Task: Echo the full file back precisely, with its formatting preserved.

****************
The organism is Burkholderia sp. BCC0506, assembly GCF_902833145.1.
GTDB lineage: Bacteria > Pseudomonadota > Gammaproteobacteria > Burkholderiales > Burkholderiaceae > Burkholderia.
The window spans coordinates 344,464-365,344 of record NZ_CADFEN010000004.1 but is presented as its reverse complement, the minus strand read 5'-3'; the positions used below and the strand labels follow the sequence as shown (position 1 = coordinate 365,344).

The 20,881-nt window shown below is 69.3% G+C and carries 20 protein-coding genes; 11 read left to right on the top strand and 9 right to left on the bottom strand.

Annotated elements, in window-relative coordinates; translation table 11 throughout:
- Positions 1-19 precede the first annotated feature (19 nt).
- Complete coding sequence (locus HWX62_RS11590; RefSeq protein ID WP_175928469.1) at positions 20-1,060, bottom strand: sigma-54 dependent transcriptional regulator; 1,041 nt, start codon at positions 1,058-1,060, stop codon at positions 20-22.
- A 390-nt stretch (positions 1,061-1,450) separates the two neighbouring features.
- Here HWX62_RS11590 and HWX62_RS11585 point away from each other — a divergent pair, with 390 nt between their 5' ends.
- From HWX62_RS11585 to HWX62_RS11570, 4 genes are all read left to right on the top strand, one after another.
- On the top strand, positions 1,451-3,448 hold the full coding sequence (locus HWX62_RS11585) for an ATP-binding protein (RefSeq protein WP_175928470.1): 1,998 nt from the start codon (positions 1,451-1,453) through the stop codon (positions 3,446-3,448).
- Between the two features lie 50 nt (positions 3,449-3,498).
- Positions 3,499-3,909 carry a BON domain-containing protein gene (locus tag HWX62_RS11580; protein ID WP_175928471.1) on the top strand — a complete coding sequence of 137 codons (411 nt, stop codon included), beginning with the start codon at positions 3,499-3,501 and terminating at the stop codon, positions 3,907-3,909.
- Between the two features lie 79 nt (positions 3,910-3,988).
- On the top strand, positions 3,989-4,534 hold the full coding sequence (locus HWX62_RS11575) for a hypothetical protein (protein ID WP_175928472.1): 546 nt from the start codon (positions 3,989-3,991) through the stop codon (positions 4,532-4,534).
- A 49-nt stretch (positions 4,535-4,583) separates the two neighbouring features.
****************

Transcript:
The organism is Burkholderia sp. BCC0506, assembly GCF_902833145.1.
GTDB lineage: Bacteria > Pseudomonadota > Gammaproteobacteria > Burkholderiales > Burkholderiaceae > Burkholderia.
The window spans coordinates 344,464-365,344 of record NZ_CADFEN010000004.1 but is presented as its reverse complement, the minus strand read 5'-3'; the positions used below and the strand labels follow the sequence as shown (position 1 = coordinate 365,344).

The 20,881-nt window shown below is 69.3% G+C and carries 20 protein-coding genes; 11 read left to right on the top strand and 9 right to left on the bottom strand.

Annotated elements, in window-relative coordinates; translation table 11 throughout:
- Positions 1-19 precede the first annotated feature (19 nt).
- Complete coding sequence (locus HWX62_RS11590; RefSeq protein ID WP_175928469.1) at positions 20-1,060, bottom strand: sigma-54 dependent transcriptional regulator; 1,041 nt, start codon at positions 1,058-1,060, stop codon at positions 20-22.
- A 390-nt stretch (positions 1,061-1,450) separates the two neighbouring features.
- Here HWX62_RS11590 and HWX62_RS11585 point away from each other — a divergent pair, with 390 nt between their 5' ends.
- From HWX62_RS11585 to HWX62_RS11570, 4 genes are all read left to right on the top strand, one after another.
- On the top strand, positions 1,451-3,448 hold the full coding sequence (locus HWX62_RS11585) for an ATP-binding protein (RefSeq protein WP_175928470.1): 1,998 nt from the start codon (positions 1,451-1,453) through the stop codon (positions 3,446-3,448).
- Between the two features lie 50 nt (positions 3,449-3,498).
- Positions 3,499-3,909 carry a BON domain-containing protein gene (locus tag HWX62_RS11580; protein ID WP_175928471.1) on the top strand — a complete coding sequence of 137 codons (411 nt, stop codon included), beginning with the start codon at positions 3,499-3,501 and terminating at the stop codon, positions 3,907-3,909.
- Between the two features lie 79 nt (positions 3,910-3,988).
- On the top strand, positions 3,989-4,534 hold the full coding sequence (locus HWX62_RS11575) for a hypothetical protein (protein ID WP_175928472.1): 546 nt from the start codon (positions 3,989-3,991) through the stop codon (positions 4,532-4,534).
- A 49-nt stretch (positions 4,535-4,583) separates the two neighbouring features.